I'm excited to think that more people are being entertained in their living rooms...being an indie filmmaker it means I'll have more of a chance in the long run to get someone out there. The theatres are all scamming us with Hollywood schlock, so there isn't anyway for indie's to get in there. It's the home theatre that'll keep the indie voices alive. Hollywood is out of their minds now.

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Old December 29th, 2003, 04:44 PM   #11
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I don't go to theatres very often either, but that's just because I'm antisocial ;-) My daughter is 21, and as long as I can remember she and her friends have gone to the movies several times a week. I think you're right Ken, that demographic is what Hollywood aims for.

It is a little unfortunate though. Since I'm involved in a form of live theatre, I'm keenly aware of the difference between viewing something at home by yourself or with a few other people as opposed to attending a theatre. Going to the theatre is a social event, and it's a very different feeling. People get dressed up, go out for dinner, put on their best behavior. You can't press the pause button so your attention is more focused. But the main thing is that you are part of a group experience and when someone else starts to laugh it will influence your perception as well.

But I guess I'm really thinking more of the "good old days" when I was younger and went to the old movie palaces while they still had some class. Sadly, I guess you guys are right in that those days are gone forever. Most of the newer theatres are filled with rude people, they smell bad, the projectors are not properly adjusted and, price is too high and you also have to watch commercials! Too bad, I think we may have lost something of value here. And by extension I think we're seeing it carried one step further. People are sitting back in their caves watching DVD's and attendance is also falling for live forms of theatre as well.

To paraphrase something I heard the other day: "where are we going?... and why are we in this handbasket?"
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Old December 29th, 2003, 04:54 PM   #12
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I'd rather have the ads before the movie rather than in the movie.
Then, on home video, you can just fast forward through the commericials. Lately, I've become annoyed by in-the-movie advertising, such as focus and linger on a particular brand of orange juice. What's even more annoying is spotting the advertising slots that weren't filled up. This stuff is driving me nuts.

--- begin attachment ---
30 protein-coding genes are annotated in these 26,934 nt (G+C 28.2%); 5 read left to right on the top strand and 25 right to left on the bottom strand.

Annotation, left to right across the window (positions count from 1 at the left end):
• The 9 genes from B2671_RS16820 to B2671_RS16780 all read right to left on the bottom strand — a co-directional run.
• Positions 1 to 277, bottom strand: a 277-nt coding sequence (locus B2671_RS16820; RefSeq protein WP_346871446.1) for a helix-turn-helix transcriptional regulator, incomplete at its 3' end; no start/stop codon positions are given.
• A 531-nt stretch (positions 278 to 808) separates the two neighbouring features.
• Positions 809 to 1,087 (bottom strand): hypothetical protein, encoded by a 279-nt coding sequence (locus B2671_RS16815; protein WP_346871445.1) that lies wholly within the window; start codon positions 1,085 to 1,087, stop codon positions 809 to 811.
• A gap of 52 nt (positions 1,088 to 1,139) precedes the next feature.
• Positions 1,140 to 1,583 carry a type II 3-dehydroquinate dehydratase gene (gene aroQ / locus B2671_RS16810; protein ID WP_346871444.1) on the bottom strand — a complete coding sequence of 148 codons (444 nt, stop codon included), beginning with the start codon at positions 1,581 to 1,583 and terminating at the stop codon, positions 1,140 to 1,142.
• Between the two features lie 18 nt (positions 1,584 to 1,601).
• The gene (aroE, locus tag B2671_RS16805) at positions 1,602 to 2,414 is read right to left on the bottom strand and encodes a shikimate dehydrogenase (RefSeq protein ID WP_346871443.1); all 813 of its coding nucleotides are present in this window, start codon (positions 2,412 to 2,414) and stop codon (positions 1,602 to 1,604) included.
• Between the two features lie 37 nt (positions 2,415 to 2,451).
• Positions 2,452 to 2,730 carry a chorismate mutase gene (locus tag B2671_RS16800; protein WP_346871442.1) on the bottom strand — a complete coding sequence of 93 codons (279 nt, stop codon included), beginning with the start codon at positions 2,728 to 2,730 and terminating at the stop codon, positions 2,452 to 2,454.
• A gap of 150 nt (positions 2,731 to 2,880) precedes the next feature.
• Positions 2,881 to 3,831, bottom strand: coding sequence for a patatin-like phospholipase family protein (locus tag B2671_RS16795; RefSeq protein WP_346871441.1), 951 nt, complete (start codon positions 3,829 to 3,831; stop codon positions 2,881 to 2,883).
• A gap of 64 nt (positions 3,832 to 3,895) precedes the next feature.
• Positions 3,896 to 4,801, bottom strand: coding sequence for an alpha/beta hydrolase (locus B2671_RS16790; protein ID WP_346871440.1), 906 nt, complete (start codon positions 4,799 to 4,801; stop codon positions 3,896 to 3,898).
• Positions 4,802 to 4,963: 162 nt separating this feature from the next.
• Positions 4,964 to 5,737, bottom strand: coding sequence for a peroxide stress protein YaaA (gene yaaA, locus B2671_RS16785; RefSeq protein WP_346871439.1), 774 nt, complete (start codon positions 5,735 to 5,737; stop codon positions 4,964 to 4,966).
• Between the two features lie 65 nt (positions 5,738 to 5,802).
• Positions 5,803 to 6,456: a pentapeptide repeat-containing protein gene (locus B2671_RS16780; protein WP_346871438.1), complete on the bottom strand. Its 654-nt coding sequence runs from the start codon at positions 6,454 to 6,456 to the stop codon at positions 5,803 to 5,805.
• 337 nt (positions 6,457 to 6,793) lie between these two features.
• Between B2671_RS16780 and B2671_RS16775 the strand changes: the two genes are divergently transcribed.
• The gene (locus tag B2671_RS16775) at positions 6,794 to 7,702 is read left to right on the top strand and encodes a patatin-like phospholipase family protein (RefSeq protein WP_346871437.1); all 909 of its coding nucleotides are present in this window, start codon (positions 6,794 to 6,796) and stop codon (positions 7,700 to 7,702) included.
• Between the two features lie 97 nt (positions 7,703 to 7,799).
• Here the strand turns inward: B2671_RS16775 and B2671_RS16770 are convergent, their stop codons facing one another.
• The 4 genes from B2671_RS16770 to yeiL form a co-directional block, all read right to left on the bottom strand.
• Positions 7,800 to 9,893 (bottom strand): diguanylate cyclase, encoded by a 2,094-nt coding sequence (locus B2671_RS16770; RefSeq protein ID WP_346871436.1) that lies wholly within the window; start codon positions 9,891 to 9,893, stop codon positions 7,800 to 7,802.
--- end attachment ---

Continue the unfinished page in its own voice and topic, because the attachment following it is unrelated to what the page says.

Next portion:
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Old December 29th, 2003, 05:00 PM   #13
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Boyd,
I think that you and I are very close in age, so I share many of your memories and laments.

FWIW, I'll go see a good opera or live theater over a movie any day. I'm very much looking forward to seeing Madam Butterfly in Feb at our local little shop, the Lyric Opera of Chicago! At over $300 for two box seats, it's not something you'd want to do each week. But I've never seen M.B. and the Lyric's productions generally leave me breathless. The Lyric smells much better than a movie theater, too. <g>
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Old December 29th, 2003, 05:16 PM   #14
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That's great Ken, keep buying those tickets... but of course you can take a date to the opera for a lot less than $300 :-) If you've never seen Butterfly you should be in for a real treat.

But sadly the numbers are telling their own tale. Opera companies across the US are experiencing an alarming drop in attendance, I don't know anything specific about the Lyric, but even the Met is feeling the pinch. Our own company is on the brink of some major cutbacks, and just a few days ago I read that Pittsburgh Opera is cutting a show from next season and lowering salaries. Opera Festival of New Jersey just went out of business. This is a national phenomenon, but of course there are regional differences.

Not a good time for the performing arts in general. And I just heard one of those sound bytes on the news, that this Christmas DVD players were the number one consumer electronics item. It seems that ever since 9/11 people are just more inclined to huddle with their families at home instead of participating in group activities.
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Old December 29th, 2003, 05:31 PM   #15
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Hey, that's funny you mention live theatre. I just took my girlfriend to a play last night! It was great and made me start thinking about all forms of media. (By the way, the play is called "Not on this Night" - its about an American and a German soldier who run into each other on Xmas eve in France at a farmhouse owned by a young girl in 1944. Definately check it out if you live in New England next year! www.notonthisnight.com)

It's really sad that theatre, movies and everything have become more than what it started out to be - entertainment. Although, the entertainment was always best when it had a message. It's horrible that the message used to be something about our moral place in society - now, it's a message about orange juice and spiffy cars we can buy.

I think the DVinfo community could address this issue by keeping the topic alive. Also, I think we should all thank Chris Hurd for making this site commercial free. I've gone out of my way to buy from his sponsors because of the attention he's paid to how he presents them. I'd bed 80-90% of the people who buy stuff would ALWAYS choose to purchase from non-invasive advertisers than invasive ones. We're already violated enough in this world, so knowing a company is backing off on purpose makes a difference to me.

Murph